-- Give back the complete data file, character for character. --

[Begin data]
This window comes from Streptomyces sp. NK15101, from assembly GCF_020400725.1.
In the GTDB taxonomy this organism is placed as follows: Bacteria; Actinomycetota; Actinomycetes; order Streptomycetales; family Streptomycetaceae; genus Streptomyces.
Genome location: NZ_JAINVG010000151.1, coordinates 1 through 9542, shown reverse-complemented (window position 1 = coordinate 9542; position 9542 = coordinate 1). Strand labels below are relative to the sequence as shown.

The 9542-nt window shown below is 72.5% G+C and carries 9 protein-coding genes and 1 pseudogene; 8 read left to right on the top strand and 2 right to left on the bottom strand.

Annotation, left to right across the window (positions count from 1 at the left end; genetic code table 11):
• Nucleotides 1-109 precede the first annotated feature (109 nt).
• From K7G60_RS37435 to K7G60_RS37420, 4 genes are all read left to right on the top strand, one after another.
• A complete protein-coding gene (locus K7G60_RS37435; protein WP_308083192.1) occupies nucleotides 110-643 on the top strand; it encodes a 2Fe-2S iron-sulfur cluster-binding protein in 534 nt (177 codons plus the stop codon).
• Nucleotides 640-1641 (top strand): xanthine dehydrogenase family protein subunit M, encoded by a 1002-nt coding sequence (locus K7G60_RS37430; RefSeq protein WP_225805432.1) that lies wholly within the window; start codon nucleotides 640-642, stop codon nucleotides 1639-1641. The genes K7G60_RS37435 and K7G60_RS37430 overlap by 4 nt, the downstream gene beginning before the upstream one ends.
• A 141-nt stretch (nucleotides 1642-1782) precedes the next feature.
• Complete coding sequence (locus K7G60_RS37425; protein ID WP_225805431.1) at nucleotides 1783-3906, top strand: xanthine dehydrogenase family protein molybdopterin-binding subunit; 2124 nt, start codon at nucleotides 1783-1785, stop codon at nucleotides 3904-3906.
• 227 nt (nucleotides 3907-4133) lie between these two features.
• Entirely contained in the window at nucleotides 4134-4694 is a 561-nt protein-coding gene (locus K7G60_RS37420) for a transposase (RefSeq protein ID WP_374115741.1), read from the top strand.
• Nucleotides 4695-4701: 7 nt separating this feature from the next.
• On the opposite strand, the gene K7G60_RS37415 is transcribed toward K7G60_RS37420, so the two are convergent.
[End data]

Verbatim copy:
This window comes from Streptomyces sp. NK15101, from assembly GCF_020400725.1.
In the GTDB taxonomy this organism is placed as follows: Bacteria; Actinomycetota; Actinomycetes; order Streptomycetales; family Streptomycetaceae; genus Streptomyces.
Genome location: NZ_JAINVG010000151.1, coordinates 1 through 9542, shown reverse-complemented (window position 1 = coordinate 9542; position 9542 = coordinate 1). Strand labels below are relative to the sequence as shown.

The 9542-nt window shown below is 72.5% G+C and carries 9 protein-coding genes and 1 pseudogene; 8 read left to right on the top strand and 2 right to left on the bottom strand.

Annotation, left to right across the window (positions count from 1 at the left end; genetic code table 11):
• Nucleotides 1-109 precede the first annotated feature (109 nt).
• From K7G60_RS37435 to K7G60_RS37420, 4 genes are all read left to right on the top strand, one after another.
• A complete protein-coding gene (locus K7G60_RS37435; protein WP_308083192.1) occupies nucleotides 110-643 on the top strand; it encodes a 2Fe-2S iron-sulfur cluster-binding protein in 534 nt (177 codons plus the stop codon).
• Nucleotides 640-1641 (top strand): xanthine dehydrogenase family protein subunit M, encoded by a 1002-nt coding sequence (locus K7G60_RS37430; RefSeq protein WP_225805432.1) that lies wholly within the window; start codon nucleotides 640-642, stop codon nucleotides 1639-1641. The genes K7G60_RS37435 and K7G60_RS37430 overlap by 4 nt, the downstream gene beginning before the upstream one ends.
• A 141-nt stretch (nucleotides 1642-1782) precedes the next feature.
• Complete coding sequence (locus K7G60_RS37425; protein ID WP_225805431.1) at nucleotides 1783-3906, top strand: xanthine dehydrogenase family protein molybdopterin-binding subunit; 2124 nt, start codon at nucleotides 1783-1785, stop codon at nucleotides 3904-3906.
• 227 nt (nucleotides 3907-4133) lie between these two features.
• Entirely contained in the window at nucleotides 4134-4694 is a 561-nt protein-coding gene (locus K7G60_RS37420) for a transposase (RefSeq protein ID WP_374115741.1), read from the top strand.
• Nucleotides 4695-4701: 7 nt separating this feature from the next.
• On the opposite strand, the gene K7G60_RS37415 is transcribed toward K7G60_RS37420, so the two are convergent.